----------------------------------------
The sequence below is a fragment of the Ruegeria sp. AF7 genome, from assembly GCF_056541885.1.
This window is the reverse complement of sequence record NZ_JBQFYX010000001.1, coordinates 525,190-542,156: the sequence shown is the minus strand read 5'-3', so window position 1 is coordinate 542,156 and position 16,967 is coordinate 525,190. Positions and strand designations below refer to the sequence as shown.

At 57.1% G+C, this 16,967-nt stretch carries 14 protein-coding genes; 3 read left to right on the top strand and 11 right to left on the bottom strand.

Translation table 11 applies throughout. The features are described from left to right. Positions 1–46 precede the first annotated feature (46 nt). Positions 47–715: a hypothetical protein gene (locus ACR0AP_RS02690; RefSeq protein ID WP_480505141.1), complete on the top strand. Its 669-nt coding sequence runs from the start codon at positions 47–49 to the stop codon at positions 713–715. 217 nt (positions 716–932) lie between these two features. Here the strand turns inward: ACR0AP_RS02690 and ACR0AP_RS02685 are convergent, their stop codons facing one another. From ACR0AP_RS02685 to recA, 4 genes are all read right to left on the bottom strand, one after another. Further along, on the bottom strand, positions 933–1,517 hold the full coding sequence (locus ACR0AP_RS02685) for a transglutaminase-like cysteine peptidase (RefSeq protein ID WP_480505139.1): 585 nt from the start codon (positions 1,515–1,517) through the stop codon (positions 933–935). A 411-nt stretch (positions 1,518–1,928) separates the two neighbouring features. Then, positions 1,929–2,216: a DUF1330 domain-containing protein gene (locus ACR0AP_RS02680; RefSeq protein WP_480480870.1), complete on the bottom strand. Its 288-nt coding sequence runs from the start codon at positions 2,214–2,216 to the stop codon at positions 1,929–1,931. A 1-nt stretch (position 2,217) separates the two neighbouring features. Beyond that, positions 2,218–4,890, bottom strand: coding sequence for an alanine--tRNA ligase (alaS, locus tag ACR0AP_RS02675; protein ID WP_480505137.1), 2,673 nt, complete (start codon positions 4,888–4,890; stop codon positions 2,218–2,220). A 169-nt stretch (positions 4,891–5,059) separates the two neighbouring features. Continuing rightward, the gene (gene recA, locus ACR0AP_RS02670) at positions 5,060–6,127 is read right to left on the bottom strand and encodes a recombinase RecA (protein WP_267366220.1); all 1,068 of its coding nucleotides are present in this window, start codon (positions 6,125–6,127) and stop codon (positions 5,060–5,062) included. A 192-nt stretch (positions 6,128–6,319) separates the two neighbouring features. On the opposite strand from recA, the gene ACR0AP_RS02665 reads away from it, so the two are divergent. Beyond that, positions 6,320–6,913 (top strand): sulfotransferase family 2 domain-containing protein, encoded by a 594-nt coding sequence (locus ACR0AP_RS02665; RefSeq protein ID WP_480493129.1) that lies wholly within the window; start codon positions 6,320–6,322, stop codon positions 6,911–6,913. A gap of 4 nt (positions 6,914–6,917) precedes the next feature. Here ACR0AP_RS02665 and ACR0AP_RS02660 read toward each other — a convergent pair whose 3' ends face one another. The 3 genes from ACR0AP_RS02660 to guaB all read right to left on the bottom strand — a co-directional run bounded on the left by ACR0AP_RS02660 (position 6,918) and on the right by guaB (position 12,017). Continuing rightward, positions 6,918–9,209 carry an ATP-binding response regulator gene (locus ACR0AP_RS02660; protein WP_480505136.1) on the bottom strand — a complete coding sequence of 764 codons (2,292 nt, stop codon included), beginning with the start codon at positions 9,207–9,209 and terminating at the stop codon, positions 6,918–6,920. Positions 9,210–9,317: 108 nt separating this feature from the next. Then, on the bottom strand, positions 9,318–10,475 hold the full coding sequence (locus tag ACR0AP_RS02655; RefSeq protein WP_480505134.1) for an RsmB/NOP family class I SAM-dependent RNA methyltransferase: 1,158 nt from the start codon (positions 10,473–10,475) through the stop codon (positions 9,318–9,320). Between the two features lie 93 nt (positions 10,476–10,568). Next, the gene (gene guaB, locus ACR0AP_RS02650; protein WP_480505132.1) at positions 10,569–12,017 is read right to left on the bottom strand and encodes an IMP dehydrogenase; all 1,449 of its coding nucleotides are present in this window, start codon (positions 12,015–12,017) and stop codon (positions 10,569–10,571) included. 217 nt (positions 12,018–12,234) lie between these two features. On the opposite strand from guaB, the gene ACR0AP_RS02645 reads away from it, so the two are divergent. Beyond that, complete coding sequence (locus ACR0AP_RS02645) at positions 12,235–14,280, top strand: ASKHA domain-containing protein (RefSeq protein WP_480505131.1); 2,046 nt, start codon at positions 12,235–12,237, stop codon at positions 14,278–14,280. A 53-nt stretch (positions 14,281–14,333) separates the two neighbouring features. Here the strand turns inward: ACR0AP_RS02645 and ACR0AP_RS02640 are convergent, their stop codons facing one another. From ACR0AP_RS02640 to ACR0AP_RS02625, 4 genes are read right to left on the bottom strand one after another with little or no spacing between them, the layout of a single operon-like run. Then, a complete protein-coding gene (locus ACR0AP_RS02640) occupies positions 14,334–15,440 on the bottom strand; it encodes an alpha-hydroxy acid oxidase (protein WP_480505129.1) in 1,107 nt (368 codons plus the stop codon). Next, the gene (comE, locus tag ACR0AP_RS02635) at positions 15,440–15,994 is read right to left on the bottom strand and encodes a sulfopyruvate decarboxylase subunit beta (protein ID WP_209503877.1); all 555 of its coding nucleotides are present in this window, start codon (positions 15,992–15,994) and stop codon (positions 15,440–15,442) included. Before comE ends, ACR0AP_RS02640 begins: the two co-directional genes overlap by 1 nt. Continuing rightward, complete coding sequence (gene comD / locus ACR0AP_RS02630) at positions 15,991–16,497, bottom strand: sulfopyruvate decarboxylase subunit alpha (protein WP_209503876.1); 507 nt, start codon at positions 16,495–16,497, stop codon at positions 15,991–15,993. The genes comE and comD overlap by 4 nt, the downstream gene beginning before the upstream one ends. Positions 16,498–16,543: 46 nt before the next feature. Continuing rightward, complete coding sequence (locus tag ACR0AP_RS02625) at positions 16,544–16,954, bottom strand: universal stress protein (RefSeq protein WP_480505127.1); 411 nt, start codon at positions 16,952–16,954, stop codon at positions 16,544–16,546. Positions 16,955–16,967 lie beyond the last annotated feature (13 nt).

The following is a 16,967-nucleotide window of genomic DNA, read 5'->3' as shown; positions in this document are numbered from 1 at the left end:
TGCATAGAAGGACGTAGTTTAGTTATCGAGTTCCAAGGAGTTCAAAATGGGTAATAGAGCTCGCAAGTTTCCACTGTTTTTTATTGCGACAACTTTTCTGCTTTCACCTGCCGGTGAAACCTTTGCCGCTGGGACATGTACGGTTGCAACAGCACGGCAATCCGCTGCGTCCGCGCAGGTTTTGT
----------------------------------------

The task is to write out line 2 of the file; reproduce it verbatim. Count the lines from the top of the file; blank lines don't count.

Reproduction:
This window is the reverse complement of sequence record NZ_JBQFYX010000001.1, coordinates 525,190-542,156: the sequence shown is the minus strand read 5'-3', so window position 1 is coordinate 542,156 and position 16,967 is coordinate 525,190. Positions and strand designations below refer to the sequence as shown.